He’s not stealthy quiet or small enough to go unnoticed, but the newest member of the Weatherford College Police Department’s job is to sleuth out information during the direst of situations.
Mr. D is a MARCbot IV previously used in Iraq to inspect suspicious objects and prevent injuries from IEDs. Now he can be found roaming the campus of WC learning the lay of the land thanks to a grant from the federal government.
“We were trying to buy equipment in case of an active shooter situation,” said WCPD Operations Sgt. Bill Cooper. “We’d send this in to look at the scene rather than an officer. A robot can potentially neutralize the situation. It’s not a threat. It’s not a weapon.”
Cooper started out in search of funds to provide body cameras for the seven officers on the campus department, but found the task difficult due to the department’s small size which eliminates them from many of the grants. Then he came across the 1033 Military Surplus Property Program – a first come, first serve program that disperses demilitarized goods to civilian law enforcement agencies.
He began searching through the list of available items and set his eyes on a MARCbot IV and submitted his request to the Texas Department of Public Safety.
“They said we weren’t big enough and to stop asking for a robot,” Cooper said. But he persisted and his request eventually climbed the chain of command until a robot was set aside for Weatherford College.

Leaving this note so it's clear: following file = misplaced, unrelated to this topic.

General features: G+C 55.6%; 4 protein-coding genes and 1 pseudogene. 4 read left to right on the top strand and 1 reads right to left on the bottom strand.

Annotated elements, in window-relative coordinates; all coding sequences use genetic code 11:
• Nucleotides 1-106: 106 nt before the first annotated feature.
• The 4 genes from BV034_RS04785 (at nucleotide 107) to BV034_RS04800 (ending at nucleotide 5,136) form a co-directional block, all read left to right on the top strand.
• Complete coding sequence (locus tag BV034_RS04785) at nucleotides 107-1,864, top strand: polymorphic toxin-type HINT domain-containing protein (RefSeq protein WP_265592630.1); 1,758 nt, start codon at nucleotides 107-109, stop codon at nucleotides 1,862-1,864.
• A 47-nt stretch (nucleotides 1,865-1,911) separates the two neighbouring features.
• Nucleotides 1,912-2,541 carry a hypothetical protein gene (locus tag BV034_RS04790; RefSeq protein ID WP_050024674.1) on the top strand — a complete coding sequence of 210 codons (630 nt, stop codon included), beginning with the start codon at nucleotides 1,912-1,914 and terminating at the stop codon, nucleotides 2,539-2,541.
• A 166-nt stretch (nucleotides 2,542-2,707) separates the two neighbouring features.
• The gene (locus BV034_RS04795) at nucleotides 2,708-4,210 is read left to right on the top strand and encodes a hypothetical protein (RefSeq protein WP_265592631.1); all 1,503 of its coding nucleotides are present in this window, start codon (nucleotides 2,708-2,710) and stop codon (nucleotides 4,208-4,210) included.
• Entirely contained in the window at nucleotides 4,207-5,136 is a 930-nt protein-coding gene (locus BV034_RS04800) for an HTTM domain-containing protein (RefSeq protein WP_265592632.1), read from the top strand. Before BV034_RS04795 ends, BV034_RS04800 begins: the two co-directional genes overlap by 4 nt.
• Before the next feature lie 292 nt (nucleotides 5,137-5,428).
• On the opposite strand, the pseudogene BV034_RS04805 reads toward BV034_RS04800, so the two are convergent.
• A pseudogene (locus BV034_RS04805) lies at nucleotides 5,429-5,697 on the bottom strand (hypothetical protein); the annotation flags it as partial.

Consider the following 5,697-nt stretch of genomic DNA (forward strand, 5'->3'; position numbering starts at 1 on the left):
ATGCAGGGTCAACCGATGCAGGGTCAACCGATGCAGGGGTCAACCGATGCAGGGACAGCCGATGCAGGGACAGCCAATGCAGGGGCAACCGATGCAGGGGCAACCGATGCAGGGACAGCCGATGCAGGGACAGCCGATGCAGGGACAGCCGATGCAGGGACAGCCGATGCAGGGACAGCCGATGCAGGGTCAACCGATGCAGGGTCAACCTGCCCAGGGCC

For just the cost of shipping, about $30, WCPD received two robots – Mr. D and a second MARCbot IV that has seen quite a bit of action oversees. The second bot, missing a wheel and some other components, will be used for parts as this model is no longer in production. However, neither robot included a functioning battery or charger.
In addition to serving the students at WC, Cooper is also president of the Brock ISD school board. He mentioned the robot and its missing components to fellow board member John McGuire who is also the sales manager at the Durant Toyota dealership.
McGuire arranged to have the Jerry Durant Auto Group provided both the needed battery and charger, and to show their gratitude the WCPD named the bot Mr. D.
“Bill occasionally comes to me with ideas on how we can better support our community, kids specifically,” McGuire said. “And Mr. Durant has always had a passion for education and kids which has flowed down through the ranks.
“It would be great if it’s never used, but it’s also great just to have it. And to not have it just because of a battery – well we thought it would be good to step up and help out the college.”
Once all the parts were in, Mr. D, the partial robot, battery and charger were sent to the WC technology department where everything was put in working order. It didn’t take long to remove all the sand clogging the robot and bring it to a functioning point, but the police department had to wait a few days for the techies to return Mr. D.
“We were glad we could help,” said Kevin Coats from technology services. “It’s nice to see Weatherford College get some really cool technology.”
Mr. D has since been seen roaming campus greeting faculty, staff and students as Cooper shows off the newest member of the WCPD.
“Hopefully, we’ll never use him,” Cooper said. “But if we do, at least we don’t have to send an officer down a hall to find something that could turn bad. A robot is one of those things that when you see it you’re intrigued.”
John McGuire, Bill Cooper, Jerry Durant, and Paul Stone